Everyday Australians’ new struggle [reenacted to protect the squeamish].
Our thoughts and prayers go out to Australia, whose citizens will have to personally hand-catch deadly Sydney funnel web spiders if they don’t want deaths from bites to go back up. The Australian Reptile Park, a zoo that is the sole supplier of funnel web spider anti-venom, is unable to keep up with demand by catching and (eeeugh) milking their own spiders. [Warning: Reuters is supremely f*cked up — the first thing you will see on the page is a close up of one of the world’s grossest spiders up close and on-the-job.]

If the reptile park does not receive enough donated spiders, Australia stands to run short on anti-venom that has prevented every single death from bites since it was established in 1981.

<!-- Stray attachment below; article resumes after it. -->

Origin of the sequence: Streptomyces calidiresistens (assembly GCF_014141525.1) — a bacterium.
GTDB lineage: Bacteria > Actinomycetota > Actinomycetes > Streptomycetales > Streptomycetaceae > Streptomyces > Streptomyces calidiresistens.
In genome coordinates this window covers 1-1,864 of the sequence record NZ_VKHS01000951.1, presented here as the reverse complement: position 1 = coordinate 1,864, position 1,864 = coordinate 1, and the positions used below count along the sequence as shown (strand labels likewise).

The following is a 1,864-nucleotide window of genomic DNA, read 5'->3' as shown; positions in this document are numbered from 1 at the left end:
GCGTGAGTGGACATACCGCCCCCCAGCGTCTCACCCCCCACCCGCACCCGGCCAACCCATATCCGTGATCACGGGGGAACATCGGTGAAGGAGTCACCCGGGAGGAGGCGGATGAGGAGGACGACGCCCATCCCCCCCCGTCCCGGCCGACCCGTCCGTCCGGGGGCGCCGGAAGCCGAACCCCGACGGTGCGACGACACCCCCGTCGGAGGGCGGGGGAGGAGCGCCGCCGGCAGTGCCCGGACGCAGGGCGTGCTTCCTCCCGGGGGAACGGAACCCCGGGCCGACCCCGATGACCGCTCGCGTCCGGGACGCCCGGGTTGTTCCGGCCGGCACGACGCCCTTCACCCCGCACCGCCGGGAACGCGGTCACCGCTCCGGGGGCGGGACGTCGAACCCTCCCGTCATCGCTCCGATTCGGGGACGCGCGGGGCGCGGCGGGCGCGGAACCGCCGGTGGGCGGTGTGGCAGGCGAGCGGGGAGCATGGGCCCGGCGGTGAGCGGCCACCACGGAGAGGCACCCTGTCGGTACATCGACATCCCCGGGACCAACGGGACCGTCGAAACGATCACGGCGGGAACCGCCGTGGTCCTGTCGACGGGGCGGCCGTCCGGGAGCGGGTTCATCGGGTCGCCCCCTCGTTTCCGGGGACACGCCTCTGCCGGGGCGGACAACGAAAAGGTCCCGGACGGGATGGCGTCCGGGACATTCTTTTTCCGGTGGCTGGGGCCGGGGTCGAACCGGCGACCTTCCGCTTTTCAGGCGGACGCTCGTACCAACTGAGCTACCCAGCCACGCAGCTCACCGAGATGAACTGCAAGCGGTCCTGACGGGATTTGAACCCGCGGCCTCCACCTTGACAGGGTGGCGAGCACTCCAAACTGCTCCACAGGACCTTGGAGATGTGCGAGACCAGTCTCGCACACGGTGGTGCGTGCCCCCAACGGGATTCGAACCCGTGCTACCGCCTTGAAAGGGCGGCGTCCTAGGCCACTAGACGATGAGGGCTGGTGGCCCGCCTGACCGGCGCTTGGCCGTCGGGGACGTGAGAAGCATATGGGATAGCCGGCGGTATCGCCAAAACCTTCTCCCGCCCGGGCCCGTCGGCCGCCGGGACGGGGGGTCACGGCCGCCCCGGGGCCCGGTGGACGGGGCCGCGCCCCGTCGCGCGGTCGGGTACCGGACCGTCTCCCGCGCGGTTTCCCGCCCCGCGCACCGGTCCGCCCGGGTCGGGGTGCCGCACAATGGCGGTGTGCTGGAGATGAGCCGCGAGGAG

So, while we stand on a chair in solidarity with you, mates, it sounds like you’re gonna have to go toe-to-tarsus (look it up) with these spiders, armed only with wooden spoons and glass jars. If it helps, try to channel the ancient Aussies that ate their way through all of your prehistoric nightmares.

Just don’t eat them. You’re almost out of anti-venom.

Animal Warriors of the Week: Australians

Maybe this is why today’s Aussies are barely perturbed by a mere crocodile. Or why they never expected death from a stingray.

Longtime readers of SeriouslyGuys know that we’ve been at War on Animals since the founding days of this publication. Why? Because humans have always been at war with animals. And, it turns out that we’ve been winning it for the past 45,000 years in the least likely of places: Australia.